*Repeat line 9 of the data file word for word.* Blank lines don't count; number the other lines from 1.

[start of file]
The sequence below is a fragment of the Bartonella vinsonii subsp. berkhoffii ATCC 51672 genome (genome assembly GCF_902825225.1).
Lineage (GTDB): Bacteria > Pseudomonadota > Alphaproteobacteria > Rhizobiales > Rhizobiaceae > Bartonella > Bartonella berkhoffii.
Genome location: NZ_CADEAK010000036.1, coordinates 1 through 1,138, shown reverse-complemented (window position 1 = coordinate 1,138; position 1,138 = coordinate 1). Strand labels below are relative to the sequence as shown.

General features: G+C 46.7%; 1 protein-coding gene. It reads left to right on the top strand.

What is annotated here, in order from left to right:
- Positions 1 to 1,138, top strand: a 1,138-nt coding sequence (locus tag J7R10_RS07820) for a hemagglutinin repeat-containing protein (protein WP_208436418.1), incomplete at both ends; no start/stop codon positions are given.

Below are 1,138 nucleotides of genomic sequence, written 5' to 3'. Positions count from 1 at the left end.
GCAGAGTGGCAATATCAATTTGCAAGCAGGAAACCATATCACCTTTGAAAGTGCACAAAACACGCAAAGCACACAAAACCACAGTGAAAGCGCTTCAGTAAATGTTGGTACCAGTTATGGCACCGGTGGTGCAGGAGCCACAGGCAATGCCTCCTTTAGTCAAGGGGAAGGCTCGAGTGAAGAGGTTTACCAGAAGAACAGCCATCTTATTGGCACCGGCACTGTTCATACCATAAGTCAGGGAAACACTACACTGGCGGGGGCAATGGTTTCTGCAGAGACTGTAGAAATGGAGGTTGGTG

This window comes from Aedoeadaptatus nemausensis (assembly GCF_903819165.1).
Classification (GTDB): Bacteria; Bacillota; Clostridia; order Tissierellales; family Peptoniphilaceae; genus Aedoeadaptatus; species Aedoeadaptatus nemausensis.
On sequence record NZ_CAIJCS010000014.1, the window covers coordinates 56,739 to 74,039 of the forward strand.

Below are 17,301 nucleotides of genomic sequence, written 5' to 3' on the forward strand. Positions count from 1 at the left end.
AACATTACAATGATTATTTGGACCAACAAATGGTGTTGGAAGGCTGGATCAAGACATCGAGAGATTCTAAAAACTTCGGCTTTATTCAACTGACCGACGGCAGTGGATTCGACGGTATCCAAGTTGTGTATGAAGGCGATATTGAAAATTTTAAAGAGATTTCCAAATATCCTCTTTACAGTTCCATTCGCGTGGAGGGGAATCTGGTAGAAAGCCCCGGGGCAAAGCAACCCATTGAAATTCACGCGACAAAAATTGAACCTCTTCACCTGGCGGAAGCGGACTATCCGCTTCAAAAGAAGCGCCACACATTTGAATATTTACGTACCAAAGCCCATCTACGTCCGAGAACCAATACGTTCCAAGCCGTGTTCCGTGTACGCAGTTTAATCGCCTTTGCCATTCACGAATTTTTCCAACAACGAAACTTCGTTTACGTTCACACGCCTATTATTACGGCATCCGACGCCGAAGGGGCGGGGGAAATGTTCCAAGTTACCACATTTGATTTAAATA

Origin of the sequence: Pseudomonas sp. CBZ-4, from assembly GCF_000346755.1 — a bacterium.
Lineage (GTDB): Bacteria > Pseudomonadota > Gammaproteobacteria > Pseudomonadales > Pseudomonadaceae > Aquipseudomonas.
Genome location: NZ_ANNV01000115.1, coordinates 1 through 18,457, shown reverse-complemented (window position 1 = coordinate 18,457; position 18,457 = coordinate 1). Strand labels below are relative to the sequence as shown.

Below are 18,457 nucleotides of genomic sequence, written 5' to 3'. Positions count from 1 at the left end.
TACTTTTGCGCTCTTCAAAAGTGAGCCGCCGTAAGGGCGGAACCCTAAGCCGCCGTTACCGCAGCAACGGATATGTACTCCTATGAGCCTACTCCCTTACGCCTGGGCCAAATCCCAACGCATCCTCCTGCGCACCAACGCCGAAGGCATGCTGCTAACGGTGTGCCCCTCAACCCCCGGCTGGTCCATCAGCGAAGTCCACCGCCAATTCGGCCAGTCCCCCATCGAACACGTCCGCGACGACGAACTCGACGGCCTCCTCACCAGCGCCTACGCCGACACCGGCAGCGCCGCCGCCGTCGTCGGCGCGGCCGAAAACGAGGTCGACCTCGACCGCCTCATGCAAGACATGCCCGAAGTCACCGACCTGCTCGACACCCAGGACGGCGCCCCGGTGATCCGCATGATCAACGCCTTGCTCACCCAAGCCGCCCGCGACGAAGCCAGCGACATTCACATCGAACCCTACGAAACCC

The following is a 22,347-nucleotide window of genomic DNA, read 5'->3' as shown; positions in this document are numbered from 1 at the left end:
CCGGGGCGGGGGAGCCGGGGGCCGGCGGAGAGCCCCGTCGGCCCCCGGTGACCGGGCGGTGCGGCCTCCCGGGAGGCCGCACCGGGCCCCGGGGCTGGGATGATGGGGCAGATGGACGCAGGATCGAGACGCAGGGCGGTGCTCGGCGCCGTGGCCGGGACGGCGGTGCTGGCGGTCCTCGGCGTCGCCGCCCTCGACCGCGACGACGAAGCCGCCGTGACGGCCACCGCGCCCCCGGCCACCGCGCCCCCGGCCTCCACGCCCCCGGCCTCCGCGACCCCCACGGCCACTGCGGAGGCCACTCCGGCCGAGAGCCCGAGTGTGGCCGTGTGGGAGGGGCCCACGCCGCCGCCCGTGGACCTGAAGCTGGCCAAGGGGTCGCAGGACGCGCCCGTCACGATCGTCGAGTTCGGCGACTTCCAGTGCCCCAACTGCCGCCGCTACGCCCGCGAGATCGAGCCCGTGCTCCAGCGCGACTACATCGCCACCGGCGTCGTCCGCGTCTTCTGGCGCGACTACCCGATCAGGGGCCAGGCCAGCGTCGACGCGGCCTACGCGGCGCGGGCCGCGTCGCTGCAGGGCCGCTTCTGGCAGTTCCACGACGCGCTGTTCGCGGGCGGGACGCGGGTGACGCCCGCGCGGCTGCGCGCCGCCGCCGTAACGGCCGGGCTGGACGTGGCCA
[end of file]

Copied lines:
This window comes from Aedoeadaptatus nemausensis (assembly GCF_903819165.1).